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Reham M. Abd Elrahim Ahmed M. Salama Essraa A. Abd El-Hamid Hanady A. Mouhamed Adel M. E. Zedan Wael O.A. Abd el-Khalek

Abstract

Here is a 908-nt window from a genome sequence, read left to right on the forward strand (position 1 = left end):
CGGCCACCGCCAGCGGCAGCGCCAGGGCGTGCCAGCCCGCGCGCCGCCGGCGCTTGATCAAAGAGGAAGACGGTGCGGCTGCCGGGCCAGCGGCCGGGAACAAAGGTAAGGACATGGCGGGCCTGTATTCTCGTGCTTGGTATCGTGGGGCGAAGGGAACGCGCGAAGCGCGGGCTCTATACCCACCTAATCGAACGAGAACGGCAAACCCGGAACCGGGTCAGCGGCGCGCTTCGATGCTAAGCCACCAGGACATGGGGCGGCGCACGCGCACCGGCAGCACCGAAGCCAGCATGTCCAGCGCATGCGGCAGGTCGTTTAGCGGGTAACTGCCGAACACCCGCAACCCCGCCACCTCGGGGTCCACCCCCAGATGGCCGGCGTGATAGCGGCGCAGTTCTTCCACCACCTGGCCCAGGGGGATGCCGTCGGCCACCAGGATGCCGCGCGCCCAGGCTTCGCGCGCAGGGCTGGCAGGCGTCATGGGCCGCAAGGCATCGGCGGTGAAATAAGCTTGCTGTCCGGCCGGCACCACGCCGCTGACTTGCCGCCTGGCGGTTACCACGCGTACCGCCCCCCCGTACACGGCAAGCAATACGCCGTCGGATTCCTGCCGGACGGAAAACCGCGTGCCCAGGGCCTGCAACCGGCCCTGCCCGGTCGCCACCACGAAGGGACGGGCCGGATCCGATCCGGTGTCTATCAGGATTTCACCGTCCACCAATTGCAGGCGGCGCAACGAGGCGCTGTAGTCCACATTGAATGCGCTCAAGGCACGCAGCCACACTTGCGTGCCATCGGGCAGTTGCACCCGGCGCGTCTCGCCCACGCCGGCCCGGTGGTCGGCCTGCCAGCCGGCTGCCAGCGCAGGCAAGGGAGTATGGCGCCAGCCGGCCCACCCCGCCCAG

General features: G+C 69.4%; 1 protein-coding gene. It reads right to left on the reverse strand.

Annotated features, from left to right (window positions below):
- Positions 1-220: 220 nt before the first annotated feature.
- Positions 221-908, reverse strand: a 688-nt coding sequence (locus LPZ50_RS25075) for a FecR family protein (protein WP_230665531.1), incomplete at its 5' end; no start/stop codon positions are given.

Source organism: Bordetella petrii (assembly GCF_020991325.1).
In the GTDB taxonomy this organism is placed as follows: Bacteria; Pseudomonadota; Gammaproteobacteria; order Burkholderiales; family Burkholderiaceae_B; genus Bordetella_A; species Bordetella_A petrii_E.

Background: A degenerative condition called adhesive capsulitis, also known as “frozen shoulder”, causes excruciating discomfort when moving and restricts the range of motion (ROM). The purpose of this study is to determine whether diaphragmatic breathing exercises have any immediate impact on pain and joint mobility in individuals with adhesive capsulitis. Patients and procedures A total of 24 patients who reported adhesive capsulitis were included and divided into two equal groups: group A (control) and group B (experimental). Group B underwent one session of 20 minutes of diaphragmatic breathing exercises while group A received no treatment at all and simply rested on a chair for the duration of group A's treatment. A visual analog scale was used to quantify shoulder pain, and a universal goniometer was used to measure the shoulder range of motion. Results: There was a significant difference (p<0.005) between pre-and post-test mean values, with the experimental group experiencing a post-treatment significant decrease in pain and an increase in mobility (B). Diaphragmatic breathing exercises had an immediate impact on shoulder discomfort and range of motion in people with adhesive capsulitis. Since most interventions are limited in the early stages of the disease because of the severity of the pain, this result is essential for physiotherapists and patients. Additional longitudinal research is required. Keywords: Adhesive Capsulitis, Diaphragmatic Breathing Exercise, Shoulder Pain, Shoulder Range of Motion.

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